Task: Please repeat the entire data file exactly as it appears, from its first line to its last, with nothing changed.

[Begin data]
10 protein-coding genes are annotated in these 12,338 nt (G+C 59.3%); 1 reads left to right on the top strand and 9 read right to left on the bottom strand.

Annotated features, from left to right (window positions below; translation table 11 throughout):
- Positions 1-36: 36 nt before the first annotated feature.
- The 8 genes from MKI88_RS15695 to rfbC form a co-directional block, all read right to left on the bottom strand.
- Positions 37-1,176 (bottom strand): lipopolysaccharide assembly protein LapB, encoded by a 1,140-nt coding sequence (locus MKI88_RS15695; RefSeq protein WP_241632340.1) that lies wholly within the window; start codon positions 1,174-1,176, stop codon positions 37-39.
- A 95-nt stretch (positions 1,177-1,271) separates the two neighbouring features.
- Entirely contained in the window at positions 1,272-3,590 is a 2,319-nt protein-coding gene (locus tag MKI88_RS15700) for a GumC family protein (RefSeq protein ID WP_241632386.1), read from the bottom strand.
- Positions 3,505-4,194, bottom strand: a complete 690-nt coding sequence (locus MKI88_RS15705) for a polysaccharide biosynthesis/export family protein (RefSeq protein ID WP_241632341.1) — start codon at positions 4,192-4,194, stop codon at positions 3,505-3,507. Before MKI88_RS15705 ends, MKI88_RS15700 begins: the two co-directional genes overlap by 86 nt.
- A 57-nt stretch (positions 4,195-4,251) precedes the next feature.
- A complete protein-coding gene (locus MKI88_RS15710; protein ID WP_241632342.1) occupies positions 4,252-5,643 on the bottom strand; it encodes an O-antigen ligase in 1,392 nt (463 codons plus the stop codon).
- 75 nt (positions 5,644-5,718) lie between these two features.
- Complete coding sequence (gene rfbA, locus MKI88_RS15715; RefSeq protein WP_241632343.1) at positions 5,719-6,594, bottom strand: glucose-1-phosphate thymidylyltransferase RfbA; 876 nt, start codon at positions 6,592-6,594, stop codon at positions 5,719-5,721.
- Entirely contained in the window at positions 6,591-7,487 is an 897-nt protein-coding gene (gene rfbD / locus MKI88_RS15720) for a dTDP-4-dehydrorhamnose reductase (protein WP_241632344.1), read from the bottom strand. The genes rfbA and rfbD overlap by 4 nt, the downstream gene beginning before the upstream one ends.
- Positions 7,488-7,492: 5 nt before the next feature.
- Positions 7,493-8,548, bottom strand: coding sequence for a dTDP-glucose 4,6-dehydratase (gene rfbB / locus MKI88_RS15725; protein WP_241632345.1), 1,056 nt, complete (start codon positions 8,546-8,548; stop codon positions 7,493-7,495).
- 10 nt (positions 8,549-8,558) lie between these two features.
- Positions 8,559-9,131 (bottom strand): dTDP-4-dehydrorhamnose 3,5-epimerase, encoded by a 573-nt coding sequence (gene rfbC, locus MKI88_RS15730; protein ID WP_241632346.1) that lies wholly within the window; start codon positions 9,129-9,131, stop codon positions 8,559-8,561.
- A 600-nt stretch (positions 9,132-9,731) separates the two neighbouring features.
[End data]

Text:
10 protein-coding genes are annotated in these 12,338 nt (G+C 59.3%); 1 reads left to right on the top strand and 9 read right to left on the bottom strand.

Annotated features, from left to right (window positions below; translation table 11 throughout):
- Positions 1-36: 36 nt before the first annotated feature.
- The 8 genes from MKI88_RS15695 to rfbC form a co-directional block, all read right to left on the bottom strand.
- Positions 37-1,176 (bottom strand): lipopolysaccharide assembly protein LapB, encoded by a 1,140-nt coding sequence (locus MKI88_RS15695; RefSeq protein WP_241632340.1) that lies wholly within the window; start codon positions 1,174-1,176, stop codon positions 37-39.
- A 95-nt stretch (positions 1,177-1,271) separates the two neighbouring features.
- Entirely contained in the window at positions 1,272-3,590 is a 2,319-nt protein-coding gene (locus tag MKI88_RS15700) for a GumC family protein (RefSeq protein ID WP_241632386.1), read from the bottom strand.
- Positions 3,505-4,194, bottom strand: a complete 690-nt coding sequence (locus MKI88_RS15705) for a polysaccharide biosynthesis/export family protein (RefSeq protein ID WP_241632341.1) — start codon at positions 4,192-4,194, stop codon at positions 3,505-3,507. Before MKI88_RS15705 ends, MKI88_RS15700 begins: the two co-directional genes overlap by 86 nt.
- A 57-nt stretch (positions 4,195-4,251) precedes the next feature.
- A complete protein-coding gene (locus MKI88_RS15710; protein ID WP_241632342.1) occupies positions 4,252-5,643 on the bottom strand; it encodes an O-antigen ligase in 1,392 nt (463 codons plus the stop codon).
- 75 nt (positions 5,644-5,718) lie between these two features.
- Complete coding sequence (gene rfbA, locus MKI88_RS15715; RefSeq protein WP_241632343.1) at positions 5,719-6,594, bottom strand: glucose-1-phosphate thymidylyltransferase RfbA; 876 nt, start codon at positions 6,592-6,594, stop codon at positions 5,719-5,721.
- Entirely contained in the window at positions 6,591-7,487 is an 897-nt protein-coding gene (gene rfbD / locus MKI88_RS15720) for a dTDP-4-dehydrorhamnose reductase (protein WP_241632344.1), read from the bottom strand. The genes rfbA and rfbD overlap by 4 nt, the downstream gene beginning before the upstream one ends.
- Positions 7,488-7,492: 5 nt before the next feature.
- Positions 7,493-8,548, bottom strand: coding sequence for a dTDP-glucose 4,6-dehydratase (gene rfbB / locus MKI88_RS15725; protein WP_241632345.1), 1,056 nt, complete (start codon positions 8,546-8,548; stop codon positions 7,493-7,495).
- 10 nt (positions 8,549-8,558) lie between these two features.
- Positions 8,559-9,131 (bottom strand): dTDP-4-dehydrorhamnose 3,5-epimerase, encoded by a 573-nt coding sequence (gene rfbC, locus MKI88_RS15730; protein ID WP_241632346.1) that lies wholly within the window; start codon positions 9,129-9,131, stop codon positions 8,559-8,561.
- A 600-nt stretch (positions 9,132-9,731) separates the two neighbouring features.